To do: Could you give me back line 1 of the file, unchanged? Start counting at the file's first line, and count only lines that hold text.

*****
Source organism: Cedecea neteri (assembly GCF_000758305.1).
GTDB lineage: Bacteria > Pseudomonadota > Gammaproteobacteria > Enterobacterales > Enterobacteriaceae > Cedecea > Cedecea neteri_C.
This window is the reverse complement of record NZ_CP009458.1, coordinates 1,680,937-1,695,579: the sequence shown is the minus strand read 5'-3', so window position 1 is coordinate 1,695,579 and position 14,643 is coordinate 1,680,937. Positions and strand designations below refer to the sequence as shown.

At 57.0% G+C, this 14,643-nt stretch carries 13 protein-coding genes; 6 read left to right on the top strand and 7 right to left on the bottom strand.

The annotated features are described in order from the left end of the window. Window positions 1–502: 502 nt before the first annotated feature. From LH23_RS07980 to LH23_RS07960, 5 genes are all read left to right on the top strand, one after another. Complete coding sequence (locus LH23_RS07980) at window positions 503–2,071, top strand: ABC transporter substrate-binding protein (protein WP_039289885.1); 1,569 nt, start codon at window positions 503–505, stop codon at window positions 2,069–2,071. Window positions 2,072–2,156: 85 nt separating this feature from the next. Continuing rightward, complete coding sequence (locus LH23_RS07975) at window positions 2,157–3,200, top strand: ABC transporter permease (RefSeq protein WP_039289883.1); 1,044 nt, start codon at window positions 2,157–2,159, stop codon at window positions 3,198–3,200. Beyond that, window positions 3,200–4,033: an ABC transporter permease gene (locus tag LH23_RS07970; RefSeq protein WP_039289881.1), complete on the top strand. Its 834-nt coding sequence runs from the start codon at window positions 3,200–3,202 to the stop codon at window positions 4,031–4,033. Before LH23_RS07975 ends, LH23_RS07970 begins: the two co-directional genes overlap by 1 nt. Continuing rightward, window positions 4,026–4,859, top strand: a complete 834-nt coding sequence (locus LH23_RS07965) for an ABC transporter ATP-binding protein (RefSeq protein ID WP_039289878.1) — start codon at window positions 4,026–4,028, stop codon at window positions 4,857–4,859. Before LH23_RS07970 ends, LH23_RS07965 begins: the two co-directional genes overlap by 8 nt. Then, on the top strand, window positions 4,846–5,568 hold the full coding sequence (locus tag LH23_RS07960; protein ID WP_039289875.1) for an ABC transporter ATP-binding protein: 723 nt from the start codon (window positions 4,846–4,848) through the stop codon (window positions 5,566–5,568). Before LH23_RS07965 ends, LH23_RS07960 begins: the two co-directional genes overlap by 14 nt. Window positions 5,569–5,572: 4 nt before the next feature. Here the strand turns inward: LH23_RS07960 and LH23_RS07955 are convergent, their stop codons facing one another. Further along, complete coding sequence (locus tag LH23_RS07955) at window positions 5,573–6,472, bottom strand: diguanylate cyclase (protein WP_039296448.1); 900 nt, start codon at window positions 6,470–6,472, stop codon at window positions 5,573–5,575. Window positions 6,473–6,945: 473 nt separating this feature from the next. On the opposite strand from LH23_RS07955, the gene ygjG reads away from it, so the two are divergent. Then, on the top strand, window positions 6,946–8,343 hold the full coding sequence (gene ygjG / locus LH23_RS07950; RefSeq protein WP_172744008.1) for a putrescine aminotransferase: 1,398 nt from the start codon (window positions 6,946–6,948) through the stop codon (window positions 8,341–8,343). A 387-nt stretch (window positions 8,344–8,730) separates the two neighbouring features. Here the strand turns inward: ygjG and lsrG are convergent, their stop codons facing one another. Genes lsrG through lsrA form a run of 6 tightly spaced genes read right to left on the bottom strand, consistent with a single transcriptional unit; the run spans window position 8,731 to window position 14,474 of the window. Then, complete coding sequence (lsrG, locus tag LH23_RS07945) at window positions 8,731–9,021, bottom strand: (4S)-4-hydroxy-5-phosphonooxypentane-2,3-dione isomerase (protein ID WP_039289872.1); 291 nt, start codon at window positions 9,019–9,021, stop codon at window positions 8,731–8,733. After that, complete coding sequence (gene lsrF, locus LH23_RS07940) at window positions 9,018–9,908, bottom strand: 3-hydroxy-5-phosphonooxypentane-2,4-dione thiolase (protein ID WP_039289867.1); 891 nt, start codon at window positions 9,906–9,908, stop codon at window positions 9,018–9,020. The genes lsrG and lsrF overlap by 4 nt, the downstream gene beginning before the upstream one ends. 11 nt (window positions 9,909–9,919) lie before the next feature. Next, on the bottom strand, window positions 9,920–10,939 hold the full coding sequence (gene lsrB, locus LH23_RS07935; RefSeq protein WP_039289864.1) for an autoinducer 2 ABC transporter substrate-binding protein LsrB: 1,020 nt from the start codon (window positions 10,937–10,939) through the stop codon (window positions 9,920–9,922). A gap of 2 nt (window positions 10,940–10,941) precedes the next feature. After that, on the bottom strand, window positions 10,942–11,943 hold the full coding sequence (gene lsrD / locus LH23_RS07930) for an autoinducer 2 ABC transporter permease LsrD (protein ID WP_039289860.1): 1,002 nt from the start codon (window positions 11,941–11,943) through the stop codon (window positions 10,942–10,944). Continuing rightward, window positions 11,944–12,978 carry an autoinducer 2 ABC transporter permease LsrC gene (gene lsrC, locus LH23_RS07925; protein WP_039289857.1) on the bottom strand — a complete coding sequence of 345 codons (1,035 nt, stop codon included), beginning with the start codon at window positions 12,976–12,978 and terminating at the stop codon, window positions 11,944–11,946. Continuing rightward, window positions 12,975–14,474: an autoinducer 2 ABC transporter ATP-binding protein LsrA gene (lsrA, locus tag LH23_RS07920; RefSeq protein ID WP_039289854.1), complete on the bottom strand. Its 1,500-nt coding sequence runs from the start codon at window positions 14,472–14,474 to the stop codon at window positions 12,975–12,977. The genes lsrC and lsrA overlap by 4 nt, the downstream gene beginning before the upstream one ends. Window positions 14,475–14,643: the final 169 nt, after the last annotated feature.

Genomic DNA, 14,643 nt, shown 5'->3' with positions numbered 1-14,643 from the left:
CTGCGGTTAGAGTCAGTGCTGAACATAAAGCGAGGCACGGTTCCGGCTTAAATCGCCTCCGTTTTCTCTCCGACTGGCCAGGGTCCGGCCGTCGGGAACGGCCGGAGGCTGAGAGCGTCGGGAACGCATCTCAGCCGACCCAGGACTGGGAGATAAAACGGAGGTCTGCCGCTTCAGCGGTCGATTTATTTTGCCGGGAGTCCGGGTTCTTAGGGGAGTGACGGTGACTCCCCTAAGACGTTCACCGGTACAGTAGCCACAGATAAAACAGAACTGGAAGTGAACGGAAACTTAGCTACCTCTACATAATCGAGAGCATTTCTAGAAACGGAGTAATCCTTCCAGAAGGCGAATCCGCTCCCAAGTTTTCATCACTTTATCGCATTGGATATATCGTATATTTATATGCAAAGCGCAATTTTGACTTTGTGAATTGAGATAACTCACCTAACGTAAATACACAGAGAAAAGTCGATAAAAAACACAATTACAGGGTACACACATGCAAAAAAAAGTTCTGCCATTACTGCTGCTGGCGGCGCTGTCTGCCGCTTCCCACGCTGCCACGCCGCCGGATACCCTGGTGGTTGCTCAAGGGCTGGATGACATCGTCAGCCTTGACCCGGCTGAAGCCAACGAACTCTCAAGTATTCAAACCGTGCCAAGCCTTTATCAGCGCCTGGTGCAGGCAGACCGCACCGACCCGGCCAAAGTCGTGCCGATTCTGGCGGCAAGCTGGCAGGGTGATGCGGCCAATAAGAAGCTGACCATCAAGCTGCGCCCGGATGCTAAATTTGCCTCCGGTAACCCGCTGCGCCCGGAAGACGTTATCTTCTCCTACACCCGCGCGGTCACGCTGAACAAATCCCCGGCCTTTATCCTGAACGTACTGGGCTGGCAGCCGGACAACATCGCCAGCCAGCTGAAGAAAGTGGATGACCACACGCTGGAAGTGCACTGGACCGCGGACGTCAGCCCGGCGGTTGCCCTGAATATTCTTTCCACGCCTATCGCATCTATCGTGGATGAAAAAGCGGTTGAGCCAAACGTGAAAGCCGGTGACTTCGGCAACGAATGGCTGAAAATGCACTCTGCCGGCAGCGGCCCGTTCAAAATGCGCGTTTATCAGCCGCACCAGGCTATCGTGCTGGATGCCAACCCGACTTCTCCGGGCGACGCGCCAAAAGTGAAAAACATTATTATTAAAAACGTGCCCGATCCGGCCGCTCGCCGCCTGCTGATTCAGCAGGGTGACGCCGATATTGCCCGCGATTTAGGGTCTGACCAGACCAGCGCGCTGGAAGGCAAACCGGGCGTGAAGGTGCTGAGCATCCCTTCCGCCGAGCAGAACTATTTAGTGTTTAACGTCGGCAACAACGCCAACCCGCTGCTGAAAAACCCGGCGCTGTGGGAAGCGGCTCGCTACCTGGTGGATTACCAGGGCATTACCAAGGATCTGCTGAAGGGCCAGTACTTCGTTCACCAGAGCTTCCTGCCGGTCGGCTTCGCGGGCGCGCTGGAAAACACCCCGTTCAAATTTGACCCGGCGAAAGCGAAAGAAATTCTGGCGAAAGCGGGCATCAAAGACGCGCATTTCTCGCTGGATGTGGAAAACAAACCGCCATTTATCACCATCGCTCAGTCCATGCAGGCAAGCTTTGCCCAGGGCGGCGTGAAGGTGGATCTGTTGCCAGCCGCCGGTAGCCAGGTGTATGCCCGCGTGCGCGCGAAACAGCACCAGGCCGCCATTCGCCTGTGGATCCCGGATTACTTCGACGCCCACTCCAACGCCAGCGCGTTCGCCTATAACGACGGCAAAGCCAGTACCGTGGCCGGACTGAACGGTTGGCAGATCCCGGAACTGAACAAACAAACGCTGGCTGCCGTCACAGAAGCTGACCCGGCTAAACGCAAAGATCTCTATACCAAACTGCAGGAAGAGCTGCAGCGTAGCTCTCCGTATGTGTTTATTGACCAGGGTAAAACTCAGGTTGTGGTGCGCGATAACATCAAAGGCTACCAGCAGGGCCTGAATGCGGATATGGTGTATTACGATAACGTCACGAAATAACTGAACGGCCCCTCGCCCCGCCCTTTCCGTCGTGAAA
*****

Source organism: Cedecea neteri (assembly GCF_000758305.1).